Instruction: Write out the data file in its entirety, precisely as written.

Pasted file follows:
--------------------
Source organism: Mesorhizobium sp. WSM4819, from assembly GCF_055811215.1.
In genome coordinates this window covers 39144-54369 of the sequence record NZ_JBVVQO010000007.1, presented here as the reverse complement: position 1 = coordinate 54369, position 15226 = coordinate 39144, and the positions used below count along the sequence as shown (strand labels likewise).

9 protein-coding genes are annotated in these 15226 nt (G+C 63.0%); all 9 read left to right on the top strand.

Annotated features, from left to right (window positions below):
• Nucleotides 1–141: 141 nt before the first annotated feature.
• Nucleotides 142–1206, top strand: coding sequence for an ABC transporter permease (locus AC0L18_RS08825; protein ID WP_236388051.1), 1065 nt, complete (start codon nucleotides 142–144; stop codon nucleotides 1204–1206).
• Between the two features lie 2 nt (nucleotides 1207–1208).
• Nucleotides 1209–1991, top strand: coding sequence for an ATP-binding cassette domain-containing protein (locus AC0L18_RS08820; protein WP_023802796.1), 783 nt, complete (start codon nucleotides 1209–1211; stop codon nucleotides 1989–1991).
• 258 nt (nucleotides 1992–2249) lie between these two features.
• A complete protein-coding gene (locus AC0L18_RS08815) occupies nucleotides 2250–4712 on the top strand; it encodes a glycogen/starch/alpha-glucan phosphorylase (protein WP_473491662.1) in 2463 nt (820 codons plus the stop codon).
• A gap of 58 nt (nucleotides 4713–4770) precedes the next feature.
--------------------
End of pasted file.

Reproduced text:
Source organism: Mesorhizobium sp. WSM4819, from assembly GCF_055811215.1.
In genome coordinates this window covers 39144-54369 of the sequence record NZ_JBVVQO010000007.1, presented here as the reverse complement: position 1 = coordinate 54369, position 15226 = coordinate 39144, and the positions used below count along the sequence as shown (strand labels likewise).

9 protein-coding genes are annotated in these 15226 nt (G+C 63.0%); all 9 read left to right on the top strand.

Annotated features, from left to right (window positions below):
• Nucleotides 1–141: 141 nt before the first annotated feature.
• Nucleotides 142–1206, top strand: coding sequence for an ABC transporter permease (locus AC0L18_RS08825; protein ID WP_236388051.1), 1065 nt, complete (start codon nucleotides 142–144; stop codon nucleotides 1204–1206).
• Between the two features lie 2 nt (nucleotides 1207–1208).
• Nucleotides 1209–1991, top strand: coding sequence for an ATP-binding cassette domain-containing protein (locus AC0L18_RS08820; protein WP_023802796.1), 783 nt, complete (start codon nucleotides 1209–1211; stop codon nucleotides 1989–1991).
• 258 nt (nucleotides 1992–2249) lie between these two features.
• A complete protein-coding gene (locus AC0L18_RS08815) occupies nucleotides 2250–4712 on the top strand; it encodes a glycogen/starch/alpha-glucan phosphorylase (protein WP_473491662.1) in 2463 nt (820 codons plus the stop codon).
• A gap of 58 nt (nucleotides 4713–4770) precedes the next feature.